Daddy and Daddy

It occurs to me that yesterday’s post might have been a bit confusing for those of you who do not know me personally, and maybe even for some that do. I mentioned Daddy’s grave and just last week I told you Daddy bought me some shoes. Well, neither one of us has lost our minds. Daddy and Daddy are too different men. They are so different, even, that I have been told I say the word differently depending on which I am talking about, and that those who know I have two dads can tell which one I am talking about by the way I say the name. I suppose that’s true, because they feel, smell and taste different inside my head.

My first Daddy is indeed dead, and it was his dad’s funeral we attended Sunday. He died when I was thirteen, but I’d not seen him since I was 6 or 7. It wasn’t what either of us wanted, but it’s the way things happened, and there you have it. You might as well put your past behind you, because you certainly can’t change it. I remember very little about him. A jar of marbles on a dresser, being carried through the snow. I was ….not happy as a child, and my solution to that was to blank my memory. I remember very few events, even up through my teens, and my first miserable marriage. Apparently, I found a trick that worked and I stuck with it. From the small tidbits I do remember, I know he loved me, and that is enough. I can remember things if I am reminded and/or shown pictures, and that is also enough. See, no one takes pictures of bad things, so then all my memories can stay good. That’s my Daddy.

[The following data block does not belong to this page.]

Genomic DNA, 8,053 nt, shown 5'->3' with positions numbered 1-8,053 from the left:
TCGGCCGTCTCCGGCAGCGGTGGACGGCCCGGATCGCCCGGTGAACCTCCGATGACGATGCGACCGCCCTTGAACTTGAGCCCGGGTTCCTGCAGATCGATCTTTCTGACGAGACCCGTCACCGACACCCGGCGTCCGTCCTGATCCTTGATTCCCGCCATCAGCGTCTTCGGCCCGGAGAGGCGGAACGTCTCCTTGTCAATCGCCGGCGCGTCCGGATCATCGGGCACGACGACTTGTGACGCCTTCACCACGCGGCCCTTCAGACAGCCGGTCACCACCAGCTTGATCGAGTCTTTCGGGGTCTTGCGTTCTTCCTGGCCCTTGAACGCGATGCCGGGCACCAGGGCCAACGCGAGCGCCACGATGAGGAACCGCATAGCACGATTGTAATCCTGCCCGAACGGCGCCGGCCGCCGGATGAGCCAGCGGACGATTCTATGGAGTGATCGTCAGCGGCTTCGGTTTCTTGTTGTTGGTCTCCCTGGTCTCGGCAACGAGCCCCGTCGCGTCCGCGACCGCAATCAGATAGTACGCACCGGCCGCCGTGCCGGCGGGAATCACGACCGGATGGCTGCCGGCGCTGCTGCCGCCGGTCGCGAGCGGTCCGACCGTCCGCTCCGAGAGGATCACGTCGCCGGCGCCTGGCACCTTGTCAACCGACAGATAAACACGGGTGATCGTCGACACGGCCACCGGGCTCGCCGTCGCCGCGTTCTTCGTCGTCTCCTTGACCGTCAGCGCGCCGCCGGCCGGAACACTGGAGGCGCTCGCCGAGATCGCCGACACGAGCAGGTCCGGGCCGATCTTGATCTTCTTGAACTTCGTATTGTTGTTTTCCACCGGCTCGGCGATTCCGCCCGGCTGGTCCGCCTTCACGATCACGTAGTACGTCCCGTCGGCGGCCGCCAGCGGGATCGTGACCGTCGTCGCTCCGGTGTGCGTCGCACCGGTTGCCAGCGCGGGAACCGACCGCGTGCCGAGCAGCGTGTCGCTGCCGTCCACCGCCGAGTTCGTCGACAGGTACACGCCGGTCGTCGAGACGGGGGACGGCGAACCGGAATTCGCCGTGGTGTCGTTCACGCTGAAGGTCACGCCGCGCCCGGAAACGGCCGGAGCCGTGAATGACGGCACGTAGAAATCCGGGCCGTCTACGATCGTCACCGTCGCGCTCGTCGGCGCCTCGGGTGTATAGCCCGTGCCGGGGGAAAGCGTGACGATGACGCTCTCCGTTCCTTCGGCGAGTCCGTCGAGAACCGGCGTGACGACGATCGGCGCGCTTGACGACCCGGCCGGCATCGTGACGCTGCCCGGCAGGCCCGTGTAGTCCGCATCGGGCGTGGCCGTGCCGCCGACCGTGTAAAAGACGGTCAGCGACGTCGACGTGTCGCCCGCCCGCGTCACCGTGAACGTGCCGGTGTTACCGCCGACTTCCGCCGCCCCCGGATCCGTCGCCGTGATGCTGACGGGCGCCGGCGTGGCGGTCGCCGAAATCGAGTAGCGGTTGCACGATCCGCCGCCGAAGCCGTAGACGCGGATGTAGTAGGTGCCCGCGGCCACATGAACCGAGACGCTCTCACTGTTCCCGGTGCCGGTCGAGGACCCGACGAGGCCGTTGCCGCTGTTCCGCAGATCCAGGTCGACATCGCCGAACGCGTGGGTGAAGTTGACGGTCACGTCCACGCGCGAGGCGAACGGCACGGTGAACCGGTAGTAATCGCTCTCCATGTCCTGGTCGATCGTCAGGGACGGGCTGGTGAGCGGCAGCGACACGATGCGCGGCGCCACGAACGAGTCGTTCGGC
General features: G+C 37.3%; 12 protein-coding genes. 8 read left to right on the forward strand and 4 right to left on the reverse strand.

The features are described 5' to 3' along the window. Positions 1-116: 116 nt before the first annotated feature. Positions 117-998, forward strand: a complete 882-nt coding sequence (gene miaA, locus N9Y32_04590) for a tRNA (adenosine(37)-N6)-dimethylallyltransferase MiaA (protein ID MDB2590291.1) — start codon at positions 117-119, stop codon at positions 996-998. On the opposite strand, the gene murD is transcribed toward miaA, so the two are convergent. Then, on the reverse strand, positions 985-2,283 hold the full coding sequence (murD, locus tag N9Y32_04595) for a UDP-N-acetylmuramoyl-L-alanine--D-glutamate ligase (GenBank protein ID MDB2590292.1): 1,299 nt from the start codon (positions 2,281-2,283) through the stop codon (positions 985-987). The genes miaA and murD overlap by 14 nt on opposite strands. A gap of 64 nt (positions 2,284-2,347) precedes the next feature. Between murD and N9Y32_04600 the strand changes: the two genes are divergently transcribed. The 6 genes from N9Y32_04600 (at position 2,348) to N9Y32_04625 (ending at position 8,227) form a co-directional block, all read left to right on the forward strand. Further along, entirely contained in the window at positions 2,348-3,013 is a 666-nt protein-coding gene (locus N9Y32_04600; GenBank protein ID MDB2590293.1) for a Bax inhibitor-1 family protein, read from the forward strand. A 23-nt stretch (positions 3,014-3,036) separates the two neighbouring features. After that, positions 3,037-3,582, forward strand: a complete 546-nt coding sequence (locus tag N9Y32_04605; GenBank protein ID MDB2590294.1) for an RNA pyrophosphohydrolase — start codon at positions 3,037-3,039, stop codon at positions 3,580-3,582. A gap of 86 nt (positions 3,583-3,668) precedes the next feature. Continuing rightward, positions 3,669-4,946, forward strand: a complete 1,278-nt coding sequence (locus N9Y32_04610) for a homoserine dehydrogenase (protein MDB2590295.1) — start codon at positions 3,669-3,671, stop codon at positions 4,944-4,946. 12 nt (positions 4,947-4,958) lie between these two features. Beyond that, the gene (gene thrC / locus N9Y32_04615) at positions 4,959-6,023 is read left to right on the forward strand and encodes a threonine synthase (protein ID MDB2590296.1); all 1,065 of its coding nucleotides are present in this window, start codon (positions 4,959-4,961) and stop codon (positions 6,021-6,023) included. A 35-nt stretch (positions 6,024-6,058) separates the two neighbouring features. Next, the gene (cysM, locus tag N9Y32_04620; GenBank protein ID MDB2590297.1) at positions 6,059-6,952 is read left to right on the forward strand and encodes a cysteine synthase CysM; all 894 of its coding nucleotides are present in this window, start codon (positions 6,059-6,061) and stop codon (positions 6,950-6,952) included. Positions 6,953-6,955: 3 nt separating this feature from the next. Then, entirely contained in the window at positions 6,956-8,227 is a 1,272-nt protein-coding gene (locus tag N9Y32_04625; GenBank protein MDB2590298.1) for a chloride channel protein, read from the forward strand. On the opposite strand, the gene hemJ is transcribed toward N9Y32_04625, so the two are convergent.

My second Daddy is my mother’s second husband. They married when I was nine, and I have called him Daddy for 31 years. And he truly is my Daddy now. It took a very long time for us to get to that point. A lot of time, and a lot of pure-tee hurt, there is no denying that. He’s a huge man, and his voice is very deep, and I was a very small child, and so I stayed scared of him until I moved away from home. And then when I came home, I guess we both decided that it could and should be different, and so we made it that way. He may have never carried me through the snow so my shoes would not get wet, but I know he loves me just the same. He’s the one who drove me to the university hospital when Drama was life flighted out of our community hospital on a breathing tube. He’s the one who drove me to the eye doctor last year when I thought I was going blind. That’s my Daddy, too.

So there you have it, as well as I can explain it, anyway.

One thought on “Daddy and Daddy

  1. It’s very odd…the way we can block some of the painful parts of our lives out for a long time. I just think it’s a way of getting through our lives without being entirely insane. Those of us who didn’t have the Mrs.Cleaver thing going on at home sorta do this. Unfotunately, there are some things I cannot forget that I wish I could about my childhood. It would be wonderful to forget -I wonder if you can truly forgive people when you can’t forget this stuff! I really don’t hold it against them how…but forgetting…that’s really hard.

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